Bill Gates was the grand finale of the "Techonomy" conference, taking the stage in a packed room to discuss "Reinventing Capitalism: How to jumpstart what the marketplace can't."
On balance, Gates is optimistic.
His biggest concern is about the political process, saying "these things are just complicated enough that the main people who understand them are people who are biased about them. The number of people who are unbiased are so few. How does democracy make some of the tough tradeoffs that need to be made?"
That's what's depressing Gates, but the source of optimism is what technology — "techonomy" — has been able to achieve over the past 200 years. "Society has broadly advanced... When would you like to get Parkinson's," Gates asks. "Now or 20 years from now?" Gates echoed the theme of the conference: "Techonomy" is making the world a better place.
Where the Marketplace fails
Gates says the market fails to encourage innovation in areas where there's a long time-frame -- like investment in nuclear energy. You simply don't have a lot of investment when it takes longer to get things done than the length of a patent, which Gates says is understandable. There's a lack of innovation in curing diseases that happen outside of the developed world. "The rich world has an expensive way of doing things that doesn't map to what could be done practically," Gates says. He also says that there's terrible lack of "R&D" in education — it's impossible to say that there's been a collective learning that's led to a much higher standard.
Gates says education is incredibly inefficient today, pointing to the fact that 5th grade math text books are over 300 pages long and teachers have no idea who's "getting it" and who isn't. As critical as he is, he's hugely optimistic that education is "about to go through a decoupling enabled by the Internet."
Why shouldn't the best physics course have a million dollar budget if it's watched around the world?
Gates says K-12 education will not — can not — shift to the Internet. In fact, he says successful charter schools all have long days and some of the highest-performance ones are boarding schools. While long days are important for younger students, Gates says that place-based activity for *colleges* will become five times less important than it is today. The $200,000 college education is increasingly hard to get because there's less money and the capacity is not there, so the self-motivated learner will be on the web, getting feedback and discussion.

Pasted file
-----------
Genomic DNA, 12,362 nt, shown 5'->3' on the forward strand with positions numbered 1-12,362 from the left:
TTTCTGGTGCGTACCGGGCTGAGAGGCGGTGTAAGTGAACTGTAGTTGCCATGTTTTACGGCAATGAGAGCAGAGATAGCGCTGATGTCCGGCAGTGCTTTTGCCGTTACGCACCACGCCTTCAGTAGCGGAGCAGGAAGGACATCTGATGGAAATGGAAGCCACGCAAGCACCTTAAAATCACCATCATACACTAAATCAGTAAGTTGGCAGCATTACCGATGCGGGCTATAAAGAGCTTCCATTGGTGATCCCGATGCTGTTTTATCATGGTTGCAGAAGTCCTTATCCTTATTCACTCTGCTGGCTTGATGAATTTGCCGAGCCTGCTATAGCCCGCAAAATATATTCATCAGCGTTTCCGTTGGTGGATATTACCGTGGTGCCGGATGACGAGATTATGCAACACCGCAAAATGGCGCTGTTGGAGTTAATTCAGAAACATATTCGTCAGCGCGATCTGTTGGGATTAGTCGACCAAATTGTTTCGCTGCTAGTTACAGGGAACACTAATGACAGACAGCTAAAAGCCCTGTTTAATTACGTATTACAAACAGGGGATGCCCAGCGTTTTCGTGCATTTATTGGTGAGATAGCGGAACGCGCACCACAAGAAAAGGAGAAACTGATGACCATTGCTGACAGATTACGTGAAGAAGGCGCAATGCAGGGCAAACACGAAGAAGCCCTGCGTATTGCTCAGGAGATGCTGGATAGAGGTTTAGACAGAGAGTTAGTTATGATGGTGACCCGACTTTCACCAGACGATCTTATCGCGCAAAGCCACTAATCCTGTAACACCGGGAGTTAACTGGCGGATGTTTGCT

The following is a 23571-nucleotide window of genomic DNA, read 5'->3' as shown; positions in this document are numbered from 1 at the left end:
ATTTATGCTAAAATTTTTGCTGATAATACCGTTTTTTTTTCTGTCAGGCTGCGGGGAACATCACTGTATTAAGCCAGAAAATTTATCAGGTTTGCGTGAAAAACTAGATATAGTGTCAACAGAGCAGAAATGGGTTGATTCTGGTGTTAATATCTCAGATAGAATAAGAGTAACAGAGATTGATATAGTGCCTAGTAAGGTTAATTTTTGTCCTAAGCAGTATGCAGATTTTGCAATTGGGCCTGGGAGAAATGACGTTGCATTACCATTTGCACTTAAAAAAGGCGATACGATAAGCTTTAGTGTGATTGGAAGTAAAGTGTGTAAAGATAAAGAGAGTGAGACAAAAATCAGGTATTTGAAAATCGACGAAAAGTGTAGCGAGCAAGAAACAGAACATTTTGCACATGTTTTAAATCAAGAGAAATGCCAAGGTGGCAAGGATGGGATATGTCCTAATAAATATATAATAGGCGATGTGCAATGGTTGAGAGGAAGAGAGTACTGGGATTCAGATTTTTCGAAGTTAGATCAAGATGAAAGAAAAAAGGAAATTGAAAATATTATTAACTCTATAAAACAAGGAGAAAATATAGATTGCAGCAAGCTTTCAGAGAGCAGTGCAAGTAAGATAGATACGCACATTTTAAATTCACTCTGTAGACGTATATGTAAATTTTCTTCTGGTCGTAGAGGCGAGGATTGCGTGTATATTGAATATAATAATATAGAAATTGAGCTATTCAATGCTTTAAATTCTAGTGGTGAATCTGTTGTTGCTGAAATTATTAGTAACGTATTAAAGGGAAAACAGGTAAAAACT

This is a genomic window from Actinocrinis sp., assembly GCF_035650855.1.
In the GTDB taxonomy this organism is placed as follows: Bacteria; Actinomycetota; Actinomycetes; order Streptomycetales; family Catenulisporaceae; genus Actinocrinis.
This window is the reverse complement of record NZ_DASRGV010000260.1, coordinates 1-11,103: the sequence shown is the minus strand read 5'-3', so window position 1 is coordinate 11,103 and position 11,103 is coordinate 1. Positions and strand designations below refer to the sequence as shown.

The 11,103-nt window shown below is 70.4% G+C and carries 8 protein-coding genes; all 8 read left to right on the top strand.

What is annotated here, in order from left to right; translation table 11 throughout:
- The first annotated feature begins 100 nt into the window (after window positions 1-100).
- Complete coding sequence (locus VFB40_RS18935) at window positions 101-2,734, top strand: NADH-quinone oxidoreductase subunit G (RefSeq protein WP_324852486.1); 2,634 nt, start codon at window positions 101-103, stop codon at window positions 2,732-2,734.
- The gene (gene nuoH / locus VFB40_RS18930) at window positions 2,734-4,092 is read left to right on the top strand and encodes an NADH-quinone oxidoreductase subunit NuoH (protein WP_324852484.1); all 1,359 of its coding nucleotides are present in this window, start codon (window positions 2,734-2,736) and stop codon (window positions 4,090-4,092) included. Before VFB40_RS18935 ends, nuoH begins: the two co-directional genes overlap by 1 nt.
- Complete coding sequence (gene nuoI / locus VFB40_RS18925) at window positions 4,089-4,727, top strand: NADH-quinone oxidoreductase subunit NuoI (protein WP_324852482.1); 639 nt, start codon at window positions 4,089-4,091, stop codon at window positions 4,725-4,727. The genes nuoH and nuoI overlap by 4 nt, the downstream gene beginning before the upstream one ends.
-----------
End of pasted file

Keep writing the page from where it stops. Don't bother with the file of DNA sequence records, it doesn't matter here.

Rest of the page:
What Gates recommends reading?
Before launching into a list of books, he said "Latrines are very interesting" he's fascinated by the challenge of reinventing the latrine. He recommends "Water and Sanitation." He mentioned a number of books about science and energy including"Energy Transition" and "Sustainable Energy without the Hot Air." On the financial crisis he recommended "More Money than God," about hedge funds.
Gates spends two to three hours a day reading and says he's also willing to watch an hour and a half to two hours of videos every day. He recommended buying lectures like David Christian's "Big History"from Teach12.com. He also pointed to AcademicEarth.org as a source for free lectures. He pointed to www.thegatesnotes.comfor his "little book reports."
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